After a split that spanned nearly seven years, Irish rock heroes The Cranberries are officially regrouping. The Celtic-tinged alternative rockers will mark their triumphant return with a U.S. tour beginning as soon as this November, eventually making their way back to Europe for a stretch of early 2010 performances.
An official tour itinerary is forthcoming. News of The Cranberries’ regrouping came just a couple weeks after frontwoman Dolores O’Riordan cancelled her plans for a solo tour of North America, which would have launched at the end of this month.
“I’ve decided to reunite with my former band members in The Cranberries,” O’Riordan said in a statement on the band’s official Web site, adding, “and we will be writing new songs and performing tracks off my new album as well as our greatest hits during the shows.”
Earlier in the year, O’Riordan had hinted at the possibility of a reunion with her Cranberries bandmates, but only as a follow-up to her present solo endeavors.
“I think creatively we would have to write some amazing music and go where we haven’t gone before and make an album that is totally different to what we have done before,” the singer had told the Limerick Leader in June.
It came as a surprise, then, when the distinctive-voiced singer announced her 13-date solo tour itinerary in mid-July only to cancel the venture a month later with little explanation. “The winds of change are blowing strongly, and as a result the 2009 Dolores O’Riordan tour has been cancelled,” explained a brief statement about the artist’s sudden change of plans.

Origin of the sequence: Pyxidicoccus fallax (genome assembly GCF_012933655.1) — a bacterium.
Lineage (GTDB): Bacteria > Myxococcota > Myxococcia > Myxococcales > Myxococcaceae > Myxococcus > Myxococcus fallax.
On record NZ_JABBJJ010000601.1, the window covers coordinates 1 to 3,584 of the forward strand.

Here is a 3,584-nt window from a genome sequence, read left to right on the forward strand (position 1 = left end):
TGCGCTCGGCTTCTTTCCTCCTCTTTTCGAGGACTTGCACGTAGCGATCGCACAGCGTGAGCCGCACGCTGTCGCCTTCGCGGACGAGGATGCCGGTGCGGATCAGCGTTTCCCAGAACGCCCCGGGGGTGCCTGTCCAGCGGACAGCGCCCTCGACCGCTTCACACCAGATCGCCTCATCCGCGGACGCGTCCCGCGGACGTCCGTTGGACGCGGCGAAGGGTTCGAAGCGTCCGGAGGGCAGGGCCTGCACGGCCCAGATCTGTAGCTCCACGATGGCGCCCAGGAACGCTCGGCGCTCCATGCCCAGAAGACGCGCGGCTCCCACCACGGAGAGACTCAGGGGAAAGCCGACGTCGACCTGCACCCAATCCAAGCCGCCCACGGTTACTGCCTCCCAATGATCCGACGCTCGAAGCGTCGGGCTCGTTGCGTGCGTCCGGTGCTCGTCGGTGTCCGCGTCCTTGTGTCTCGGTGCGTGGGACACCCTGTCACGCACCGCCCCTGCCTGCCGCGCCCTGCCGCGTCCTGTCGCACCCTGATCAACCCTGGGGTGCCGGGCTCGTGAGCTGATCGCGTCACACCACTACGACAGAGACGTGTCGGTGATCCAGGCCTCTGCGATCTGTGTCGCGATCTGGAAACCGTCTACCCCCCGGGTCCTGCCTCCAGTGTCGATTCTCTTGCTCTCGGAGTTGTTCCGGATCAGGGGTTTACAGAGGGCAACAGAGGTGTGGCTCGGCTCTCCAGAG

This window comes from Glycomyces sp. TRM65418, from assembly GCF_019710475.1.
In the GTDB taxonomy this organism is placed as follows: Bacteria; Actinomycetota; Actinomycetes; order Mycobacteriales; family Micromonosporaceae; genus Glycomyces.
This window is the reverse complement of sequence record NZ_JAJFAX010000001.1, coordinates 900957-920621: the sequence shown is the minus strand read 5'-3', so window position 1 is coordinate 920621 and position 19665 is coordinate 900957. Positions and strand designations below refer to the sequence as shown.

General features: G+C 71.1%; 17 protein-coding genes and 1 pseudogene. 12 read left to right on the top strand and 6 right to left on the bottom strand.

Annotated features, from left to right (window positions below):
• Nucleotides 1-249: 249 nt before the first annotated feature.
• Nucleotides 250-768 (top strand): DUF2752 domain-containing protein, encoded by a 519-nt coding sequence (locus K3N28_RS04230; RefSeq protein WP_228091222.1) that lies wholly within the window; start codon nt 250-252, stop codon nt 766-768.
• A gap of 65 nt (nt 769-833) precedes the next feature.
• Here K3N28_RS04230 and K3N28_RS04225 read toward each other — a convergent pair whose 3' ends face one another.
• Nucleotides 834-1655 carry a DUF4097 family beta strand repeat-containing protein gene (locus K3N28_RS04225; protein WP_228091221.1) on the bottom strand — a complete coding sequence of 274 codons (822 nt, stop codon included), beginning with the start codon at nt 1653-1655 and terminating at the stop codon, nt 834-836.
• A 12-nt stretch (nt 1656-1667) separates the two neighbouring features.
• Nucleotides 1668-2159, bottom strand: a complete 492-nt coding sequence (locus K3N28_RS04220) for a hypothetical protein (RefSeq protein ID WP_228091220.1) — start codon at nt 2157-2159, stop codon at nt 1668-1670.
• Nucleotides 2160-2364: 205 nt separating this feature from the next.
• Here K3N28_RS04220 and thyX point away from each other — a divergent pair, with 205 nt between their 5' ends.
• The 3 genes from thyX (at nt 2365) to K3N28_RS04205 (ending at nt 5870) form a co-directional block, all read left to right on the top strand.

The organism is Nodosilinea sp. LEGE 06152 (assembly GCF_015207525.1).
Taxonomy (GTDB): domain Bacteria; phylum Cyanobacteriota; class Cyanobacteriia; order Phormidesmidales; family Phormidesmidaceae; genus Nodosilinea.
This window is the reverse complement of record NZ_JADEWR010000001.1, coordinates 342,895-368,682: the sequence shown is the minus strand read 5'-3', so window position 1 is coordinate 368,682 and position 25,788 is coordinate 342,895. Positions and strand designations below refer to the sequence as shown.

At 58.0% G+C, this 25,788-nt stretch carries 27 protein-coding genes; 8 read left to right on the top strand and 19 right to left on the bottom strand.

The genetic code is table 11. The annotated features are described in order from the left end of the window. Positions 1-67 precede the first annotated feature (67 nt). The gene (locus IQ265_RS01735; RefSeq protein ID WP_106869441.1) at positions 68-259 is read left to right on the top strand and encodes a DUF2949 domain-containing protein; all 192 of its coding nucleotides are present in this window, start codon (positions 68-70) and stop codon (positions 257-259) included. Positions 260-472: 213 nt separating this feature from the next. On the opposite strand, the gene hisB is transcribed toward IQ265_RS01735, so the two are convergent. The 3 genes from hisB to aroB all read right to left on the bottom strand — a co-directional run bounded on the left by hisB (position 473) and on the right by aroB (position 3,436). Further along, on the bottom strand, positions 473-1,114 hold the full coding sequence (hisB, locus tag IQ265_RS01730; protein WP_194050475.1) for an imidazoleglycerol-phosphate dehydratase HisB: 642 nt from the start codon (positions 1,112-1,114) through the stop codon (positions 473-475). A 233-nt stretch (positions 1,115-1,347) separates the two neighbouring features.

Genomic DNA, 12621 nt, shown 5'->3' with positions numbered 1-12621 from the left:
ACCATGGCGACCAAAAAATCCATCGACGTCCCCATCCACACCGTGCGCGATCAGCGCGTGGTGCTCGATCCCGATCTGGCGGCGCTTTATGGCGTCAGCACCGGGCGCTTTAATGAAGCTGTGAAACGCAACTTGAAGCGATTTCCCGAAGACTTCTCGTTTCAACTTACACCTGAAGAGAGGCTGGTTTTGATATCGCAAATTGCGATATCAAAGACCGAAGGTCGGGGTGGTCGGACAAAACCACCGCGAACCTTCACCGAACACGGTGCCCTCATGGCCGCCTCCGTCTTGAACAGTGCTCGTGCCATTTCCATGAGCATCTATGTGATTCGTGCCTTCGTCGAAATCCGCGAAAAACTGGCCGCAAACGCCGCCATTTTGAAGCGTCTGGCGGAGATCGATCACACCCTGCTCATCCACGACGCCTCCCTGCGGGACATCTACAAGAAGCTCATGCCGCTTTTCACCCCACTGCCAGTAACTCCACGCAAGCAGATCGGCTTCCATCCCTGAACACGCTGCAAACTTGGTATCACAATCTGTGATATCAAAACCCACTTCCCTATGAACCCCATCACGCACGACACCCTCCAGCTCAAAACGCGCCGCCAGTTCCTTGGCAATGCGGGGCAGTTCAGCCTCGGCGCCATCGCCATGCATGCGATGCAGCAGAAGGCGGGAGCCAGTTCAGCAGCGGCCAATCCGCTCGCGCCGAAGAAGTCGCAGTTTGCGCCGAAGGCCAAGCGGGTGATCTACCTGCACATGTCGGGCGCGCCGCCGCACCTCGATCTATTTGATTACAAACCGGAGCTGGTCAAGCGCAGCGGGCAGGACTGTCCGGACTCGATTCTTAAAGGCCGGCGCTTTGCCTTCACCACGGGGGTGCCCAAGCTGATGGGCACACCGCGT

Brothers Noel and Mike Hogan formed The Cranberries in 1990 with drummer Fergal Lawler, and were later joined by O’Riordan, who became the principal lyricist and songwriter for the group. By 1993, the quartet’s debut “Everybody Else Is Doing It, So Why Can’t We?” helped catapult The Cranberries to international stardom.
Over the course of the next decade, the band became a staple on the U.S. rock charts with early hits such as “Linger,” “Dreams,” and “Zombie.” But the band’s momentum slowed significantly by the release of their fifth album, 2001’s “Wake Up and Smell the Coffee,” and an official hiatus was announced in 2003.
It wasn’t until this past January when the band members finally reunited in Dublin for a special performance at the city’s Trinity College. While the group initially brushed off talk of an official reunion, the one-off sparked a realization of “how much they had missed each other,” according to a group statement.
News of the reunion was coupled with the release of O’Riordan’s second solo album, “No Baggage,” released on August 25. The singer-songwriter’s 2007 solo debut “Are You Listening?” had a modest showing in the U.S., where it entered the Billboard 200 at No. 77 before falling off the chart altogether.